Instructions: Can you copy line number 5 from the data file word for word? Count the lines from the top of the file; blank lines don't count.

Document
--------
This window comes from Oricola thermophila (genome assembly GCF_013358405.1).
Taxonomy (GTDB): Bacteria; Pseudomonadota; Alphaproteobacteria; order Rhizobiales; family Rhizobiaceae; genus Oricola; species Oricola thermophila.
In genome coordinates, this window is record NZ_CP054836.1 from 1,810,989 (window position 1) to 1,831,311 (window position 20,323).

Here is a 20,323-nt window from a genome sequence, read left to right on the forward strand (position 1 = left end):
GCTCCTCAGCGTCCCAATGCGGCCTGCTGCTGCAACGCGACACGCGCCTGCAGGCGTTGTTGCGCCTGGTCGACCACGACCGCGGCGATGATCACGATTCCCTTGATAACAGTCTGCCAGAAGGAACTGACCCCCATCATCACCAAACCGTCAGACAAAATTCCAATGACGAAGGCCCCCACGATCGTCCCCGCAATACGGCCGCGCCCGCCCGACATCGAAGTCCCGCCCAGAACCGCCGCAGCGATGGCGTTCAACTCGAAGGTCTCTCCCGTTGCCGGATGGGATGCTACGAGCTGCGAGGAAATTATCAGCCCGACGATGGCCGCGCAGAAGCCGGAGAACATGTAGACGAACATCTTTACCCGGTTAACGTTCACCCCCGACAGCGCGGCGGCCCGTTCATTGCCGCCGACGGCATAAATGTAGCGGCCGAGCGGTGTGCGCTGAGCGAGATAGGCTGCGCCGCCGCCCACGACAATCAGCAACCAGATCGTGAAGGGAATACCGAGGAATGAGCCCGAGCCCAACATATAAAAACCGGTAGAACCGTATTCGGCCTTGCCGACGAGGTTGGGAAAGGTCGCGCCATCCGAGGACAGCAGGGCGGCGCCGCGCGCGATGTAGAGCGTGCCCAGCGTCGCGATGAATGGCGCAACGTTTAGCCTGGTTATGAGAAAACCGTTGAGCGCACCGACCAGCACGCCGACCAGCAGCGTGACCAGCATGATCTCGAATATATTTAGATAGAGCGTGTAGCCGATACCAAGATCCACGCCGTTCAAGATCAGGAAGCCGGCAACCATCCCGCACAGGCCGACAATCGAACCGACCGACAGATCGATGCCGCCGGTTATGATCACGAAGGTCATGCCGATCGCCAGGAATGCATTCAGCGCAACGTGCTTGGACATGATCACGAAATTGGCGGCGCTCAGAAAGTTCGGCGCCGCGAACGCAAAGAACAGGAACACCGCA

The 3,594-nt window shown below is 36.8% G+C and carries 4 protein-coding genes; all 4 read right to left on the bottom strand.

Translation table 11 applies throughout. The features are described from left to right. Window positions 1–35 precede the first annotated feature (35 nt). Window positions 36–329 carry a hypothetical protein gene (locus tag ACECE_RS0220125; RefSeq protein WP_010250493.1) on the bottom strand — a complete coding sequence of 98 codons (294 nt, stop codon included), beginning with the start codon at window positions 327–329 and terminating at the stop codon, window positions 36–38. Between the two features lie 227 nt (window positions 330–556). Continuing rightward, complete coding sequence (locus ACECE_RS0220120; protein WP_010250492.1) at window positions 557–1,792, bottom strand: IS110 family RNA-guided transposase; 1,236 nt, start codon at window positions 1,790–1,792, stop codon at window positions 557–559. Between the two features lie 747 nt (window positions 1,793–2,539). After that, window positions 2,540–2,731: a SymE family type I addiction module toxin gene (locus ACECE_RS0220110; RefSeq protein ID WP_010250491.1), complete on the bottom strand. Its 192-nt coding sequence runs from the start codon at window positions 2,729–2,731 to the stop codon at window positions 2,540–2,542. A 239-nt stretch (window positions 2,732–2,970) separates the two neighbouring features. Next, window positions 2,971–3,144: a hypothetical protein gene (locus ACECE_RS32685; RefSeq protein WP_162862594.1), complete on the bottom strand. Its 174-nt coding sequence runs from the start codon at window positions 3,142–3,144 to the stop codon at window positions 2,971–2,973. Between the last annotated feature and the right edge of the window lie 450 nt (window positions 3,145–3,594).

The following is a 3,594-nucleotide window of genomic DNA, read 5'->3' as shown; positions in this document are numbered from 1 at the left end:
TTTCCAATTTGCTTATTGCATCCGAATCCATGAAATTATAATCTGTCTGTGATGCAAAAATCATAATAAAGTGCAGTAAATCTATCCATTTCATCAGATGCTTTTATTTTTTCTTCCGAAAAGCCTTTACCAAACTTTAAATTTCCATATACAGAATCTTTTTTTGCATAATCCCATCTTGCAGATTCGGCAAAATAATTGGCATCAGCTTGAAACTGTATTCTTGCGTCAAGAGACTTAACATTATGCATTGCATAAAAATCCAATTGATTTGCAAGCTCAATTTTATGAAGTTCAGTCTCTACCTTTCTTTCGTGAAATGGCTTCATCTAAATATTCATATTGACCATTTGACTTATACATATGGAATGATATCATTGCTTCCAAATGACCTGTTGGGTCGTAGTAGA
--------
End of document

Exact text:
GCTCCTCAGCGTCCCAATGCGGCCTGCTGCTGCAACGCGACACGCGCCTGCAGGCGTTGTTGCGCCTGGTCGACCACGACCGCGGCGATGATCACGATTCCCTTGATAACAGTCTGCCAGAAGGAACTGACCCCCATCATCACCAAACCGTCAGACAAAATTCCAATGACGAAGGCCCCCACGATCGTCCCCGCAATACGGCCGCGCCCGCCCGACATCGAAGTCCCGCCCAGAACCGCCGCAGCGATGGCGTTCAACTCGAAGGTCTCTCCCGTTGCCGGATGGGATGCTACGAGCTGCGAGGAAATTATCAGCCCGACGATGGCCGCGCAGAAGCCGGAGAACATGTAGACGAACATCTTTACCCGGTTAACGTTCACCCCCGACAGCGCGGCGGCCCGTTCATTGCCGCCGACGGCATAAATGTAGCGGCCGAGCGGTGTGCGCTGAGCGAGATAGGCTGCGCCGCCGCCCACGACAATCAGCAACCAGATCGTGAAGGGAATACCGAGGAATGAGCCCGAGCCCAACATATAAAAACCGGTAGAACCGTATTCGGCCTTGCCGACGAGGTTGGGAAAGGTCGCGCCATCCGAGGACAGCAGGGCGGCGCCGCGCGCGATGTAGAGCGTGCCCAGCGTCGCGATGAATGGCGCAACGTTTAGCCTGGTTATGAGAAAACCGTTGAGCGCACCGACCAGCACGCCGACCAGCAGCGTGACCAGCATGATCTCGAATATATTTAGATAGAGCGTGTAGCCGATACCAAGATCCACGCCGTTCAAGATCAGGAAGCCGGCAACCATCCCGCACAGGCCGACAATCGAACCGACCGACAGATCGATGCCGCCGGTTATGATCACGAAGGTCATGCCGATCGCCAGGAATGCATTCAGCGCAACGTGCTTGGACATGATCACGAAATTGGCGGCGCTCAGAAAGTTCGGCGCCGCGAACGCAAAGAACAGGAACACCGCA